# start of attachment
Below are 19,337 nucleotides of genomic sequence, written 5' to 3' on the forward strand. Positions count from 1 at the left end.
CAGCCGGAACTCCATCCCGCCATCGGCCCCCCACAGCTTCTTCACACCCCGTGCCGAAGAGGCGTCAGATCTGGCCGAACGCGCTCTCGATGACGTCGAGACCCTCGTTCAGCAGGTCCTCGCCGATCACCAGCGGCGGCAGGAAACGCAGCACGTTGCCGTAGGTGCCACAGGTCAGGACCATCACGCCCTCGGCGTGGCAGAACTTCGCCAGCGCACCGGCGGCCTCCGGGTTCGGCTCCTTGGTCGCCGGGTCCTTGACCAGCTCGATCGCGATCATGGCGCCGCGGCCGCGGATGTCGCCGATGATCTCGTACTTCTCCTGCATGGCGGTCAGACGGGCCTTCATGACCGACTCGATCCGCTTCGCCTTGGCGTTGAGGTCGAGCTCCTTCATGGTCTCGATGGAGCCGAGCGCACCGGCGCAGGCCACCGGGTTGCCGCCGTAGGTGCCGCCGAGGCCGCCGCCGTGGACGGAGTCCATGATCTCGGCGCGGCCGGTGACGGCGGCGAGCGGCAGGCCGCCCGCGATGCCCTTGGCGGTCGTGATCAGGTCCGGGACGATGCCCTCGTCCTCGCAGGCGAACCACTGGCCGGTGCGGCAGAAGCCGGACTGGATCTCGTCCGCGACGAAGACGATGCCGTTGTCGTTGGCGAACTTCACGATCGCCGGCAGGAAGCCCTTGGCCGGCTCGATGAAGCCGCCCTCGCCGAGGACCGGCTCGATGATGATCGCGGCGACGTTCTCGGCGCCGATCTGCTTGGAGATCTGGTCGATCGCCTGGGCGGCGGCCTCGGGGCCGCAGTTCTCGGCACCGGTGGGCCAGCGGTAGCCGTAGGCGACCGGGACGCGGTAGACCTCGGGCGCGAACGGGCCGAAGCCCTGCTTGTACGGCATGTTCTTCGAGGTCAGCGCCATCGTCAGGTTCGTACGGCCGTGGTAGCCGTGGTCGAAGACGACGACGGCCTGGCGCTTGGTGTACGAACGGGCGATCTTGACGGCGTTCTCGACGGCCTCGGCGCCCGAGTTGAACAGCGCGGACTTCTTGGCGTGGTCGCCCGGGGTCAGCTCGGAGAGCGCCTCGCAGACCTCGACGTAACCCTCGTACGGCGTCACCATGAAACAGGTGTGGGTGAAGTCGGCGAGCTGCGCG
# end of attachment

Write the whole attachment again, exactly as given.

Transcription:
Below are 19,337 nucleotides of genomic sequence, written 5' to 3' on the forward strand. Positions count from 1 at the left end.
CAGCCGGAACTCCATCCCGCCATCGGCCCCCCACAGCTTCTTCACACCCCGTGCCGAAGAGGCGTCAGATCTGGCCGAACGCGCTCTCGATGACGTCGAGACCCTCGTTCAGCAGGTCCTCGCCGATCACCAGCGGCGGCAGGAAACGCAGCACGTTGCCGTAGGTGCCACAGGTCAGGACCATCACGCCCTCGGCGTGGCAGAACTTCGCCAGCGCACCGGCGGCCTCCGGGTTCGGCTCCTTGGTCGCCGGGTCCTTGACCAGCTCGATCGCGATCATGGCGCCGCGGCCGCGGATGTCGCCGATGATCTCGTACTTCTCCTGCATGGCGGTCAGACGGGCCTTCATGACCGACTCGATCCGCTTCGCCTTGGCGTTGAGGTCGAGCTCCTTCATGGTCTCGATGGAGCCGAGCGCACCGGCGCAGGCCACCGGGTTGCCGCCGTAGGTGCCGCCGAGGCCGCCGCCGTGGACGGAGTCCATGATCTCGGCGCGGCCGGTGACGGCGGCGAGCGGCAGGCCGCCCGCGATGCCCTTGGCGGTCGTGATCAGGTCCGGGACGATGCCCTCGTCCTCGCAGGCGAACCACTGGCCGGTGCGGCAGAAGCCGGACTGGATCTCGTCCGCGACGAAGACGATGCCGTTGTCGTTGGCGAACTTCACGATCGCCGGCAGGAAGCCCTTGGCCGGCTCGATGAAGCCGCCCTCGCCGAGGACCGGCTCGATGATGATCGCGGCGACGTTCTCGGCGCCGATCTGCTTGGAGATCTGGTCGATCGCCTGGGCGGCGGCCTCGGGGCCGCAGTTCTCGGCACCGGTGGGCCAGCGGTAGCCGTAGGCGACCGGGACGCGGTAGACCTCGGGCGCGAACGGGCCGAAGCCCTGCTTGTACGGCATGTTCTTCGAGGTCAGCGCCATCGTCAGGTTCGTACGGCCGTGGTAGCCGTGGTCGAAGACGACGACGGCCTGGCGCTTGGTGTACGAACGGGCGATCTTGACGGCGTTCTCGACGGCCTCGGCGCCCGAGTTGAACAGCGCGGACTTCTTGGCGTGGTCGCCCGGGGTCAGCTCGGAGAGCGCCTCGCAGACCTCGACGTAACCCTCGTACGGCGTCACCATGAAACAGGTGTGGGTGAAGTCGGCGAGCTGCGCG